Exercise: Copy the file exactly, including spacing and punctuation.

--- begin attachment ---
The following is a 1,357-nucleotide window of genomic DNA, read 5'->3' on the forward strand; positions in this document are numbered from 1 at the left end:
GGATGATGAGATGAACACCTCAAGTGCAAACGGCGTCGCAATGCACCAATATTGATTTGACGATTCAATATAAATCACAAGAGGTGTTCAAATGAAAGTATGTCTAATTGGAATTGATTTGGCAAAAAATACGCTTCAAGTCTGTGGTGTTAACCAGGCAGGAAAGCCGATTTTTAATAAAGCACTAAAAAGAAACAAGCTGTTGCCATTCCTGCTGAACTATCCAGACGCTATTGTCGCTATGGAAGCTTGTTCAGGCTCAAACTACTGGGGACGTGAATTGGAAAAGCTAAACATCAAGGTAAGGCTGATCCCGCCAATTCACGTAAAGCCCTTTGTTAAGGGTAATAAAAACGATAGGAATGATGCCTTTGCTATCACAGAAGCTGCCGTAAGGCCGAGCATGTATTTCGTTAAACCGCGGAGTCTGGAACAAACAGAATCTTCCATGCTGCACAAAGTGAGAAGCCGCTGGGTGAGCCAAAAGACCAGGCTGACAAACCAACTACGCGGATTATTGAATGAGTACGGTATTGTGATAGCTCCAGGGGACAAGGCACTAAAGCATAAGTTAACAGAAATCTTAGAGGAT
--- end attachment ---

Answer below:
The following is a 1,357-nucleotide window of genomic DNA, read 5'->3' on the forward strand; positions in this document are numbered from 1 at the left end:
GGATGATGAGATGAACACCTCAAGTGCAAACGGCGTCGCAATGCACCAATATTGATTTGACGATTCAATATAAATCACAAGAGGTGTTCAAATGAAAGTATGTCTAATTGGAATTGATTTGGCAAAAAATACGCTTCAAGTCTGTGGTGTTAACCAGGCAGGAAAGCCGATTTTTAATAAAGCACTAAAAAGAAACAAGCTGTTGCCATTCCTGCTGAACTATCCAGACGCTATTGTCGCTATGGAAGCTTGTTCAGGCTCAAACTACTGGGGACGTGAATTGGAAAAGCTAAACATCAAGGTAAGGCTGATCCCGCCAATTCACGTAAAGCCCTTTGTTAAGGGTAATAAAAACGATAGGAATGATGCCTTTGCTATCACAGAAGCTGCCGTAAGGCCGAGCATGTATTTCGTTAAACCGCGGAGTCTGGAACAAACAGAATCTTCCATGCTGCACAAAGTGAGAAGCCGCTGGGTGAGCCAAAAGACCAGGCTGACAAACCAACTACGCGGATTATTGAATGAGTACGGTATTGTGATAGCTCCAGGGGACAAGGCACTAAAGCATAAGTTAACAGAAATCTTAGAGGAT